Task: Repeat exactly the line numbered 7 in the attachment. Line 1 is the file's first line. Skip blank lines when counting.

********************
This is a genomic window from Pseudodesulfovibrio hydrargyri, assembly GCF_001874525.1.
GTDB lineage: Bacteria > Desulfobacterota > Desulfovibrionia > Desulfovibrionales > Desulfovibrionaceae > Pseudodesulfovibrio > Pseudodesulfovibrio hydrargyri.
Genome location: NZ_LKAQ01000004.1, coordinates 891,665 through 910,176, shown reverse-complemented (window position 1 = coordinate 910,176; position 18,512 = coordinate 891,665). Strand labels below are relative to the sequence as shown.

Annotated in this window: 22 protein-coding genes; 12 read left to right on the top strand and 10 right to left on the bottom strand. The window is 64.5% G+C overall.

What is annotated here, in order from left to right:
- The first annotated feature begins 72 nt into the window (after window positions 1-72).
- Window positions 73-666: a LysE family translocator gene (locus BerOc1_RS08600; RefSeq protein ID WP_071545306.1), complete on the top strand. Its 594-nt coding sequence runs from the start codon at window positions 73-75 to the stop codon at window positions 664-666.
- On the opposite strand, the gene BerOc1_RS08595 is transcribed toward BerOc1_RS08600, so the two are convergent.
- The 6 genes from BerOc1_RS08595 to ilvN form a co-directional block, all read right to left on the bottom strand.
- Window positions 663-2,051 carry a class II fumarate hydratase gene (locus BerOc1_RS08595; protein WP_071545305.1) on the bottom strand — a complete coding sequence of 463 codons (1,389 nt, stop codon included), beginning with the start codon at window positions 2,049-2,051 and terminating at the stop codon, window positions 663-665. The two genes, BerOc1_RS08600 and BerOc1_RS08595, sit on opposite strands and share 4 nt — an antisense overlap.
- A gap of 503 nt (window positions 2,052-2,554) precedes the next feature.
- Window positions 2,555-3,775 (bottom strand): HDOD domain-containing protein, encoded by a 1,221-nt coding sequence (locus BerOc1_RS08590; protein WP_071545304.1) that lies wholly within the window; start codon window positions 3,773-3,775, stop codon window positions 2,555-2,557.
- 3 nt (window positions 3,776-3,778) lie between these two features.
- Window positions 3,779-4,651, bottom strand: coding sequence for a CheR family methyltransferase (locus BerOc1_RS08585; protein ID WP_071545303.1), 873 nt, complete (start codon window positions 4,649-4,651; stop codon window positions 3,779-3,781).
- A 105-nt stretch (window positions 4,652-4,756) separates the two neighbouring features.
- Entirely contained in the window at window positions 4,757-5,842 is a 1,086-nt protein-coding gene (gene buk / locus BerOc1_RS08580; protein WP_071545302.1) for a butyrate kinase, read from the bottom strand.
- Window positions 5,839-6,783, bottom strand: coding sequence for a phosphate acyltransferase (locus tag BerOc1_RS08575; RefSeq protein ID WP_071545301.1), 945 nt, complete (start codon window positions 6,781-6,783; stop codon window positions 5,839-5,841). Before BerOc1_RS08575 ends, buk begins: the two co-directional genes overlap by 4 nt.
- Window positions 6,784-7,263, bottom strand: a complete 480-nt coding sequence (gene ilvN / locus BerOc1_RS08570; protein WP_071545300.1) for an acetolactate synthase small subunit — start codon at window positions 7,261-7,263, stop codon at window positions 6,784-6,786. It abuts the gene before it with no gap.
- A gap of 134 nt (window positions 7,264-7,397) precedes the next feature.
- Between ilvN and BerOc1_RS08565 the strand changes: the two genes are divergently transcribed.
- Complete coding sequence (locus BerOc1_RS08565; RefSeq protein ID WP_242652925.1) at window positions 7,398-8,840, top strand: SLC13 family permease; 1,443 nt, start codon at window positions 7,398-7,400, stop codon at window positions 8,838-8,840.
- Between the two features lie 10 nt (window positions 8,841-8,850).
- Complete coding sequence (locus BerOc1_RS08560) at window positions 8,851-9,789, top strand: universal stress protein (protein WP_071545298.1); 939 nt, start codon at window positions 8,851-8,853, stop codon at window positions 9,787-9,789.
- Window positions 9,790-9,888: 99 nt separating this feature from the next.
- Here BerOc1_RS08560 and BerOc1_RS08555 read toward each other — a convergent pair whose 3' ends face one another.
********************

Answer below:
- Window positions 73-666: a LysE family translocator gene (locus BerOc1_RS08600; RefSeq protein ID WP_071545306.1), complete on the top strand. Its 594-nt coding sequence runs from the start codon at window positions 73-75 to the stop codon at window positions 664-666.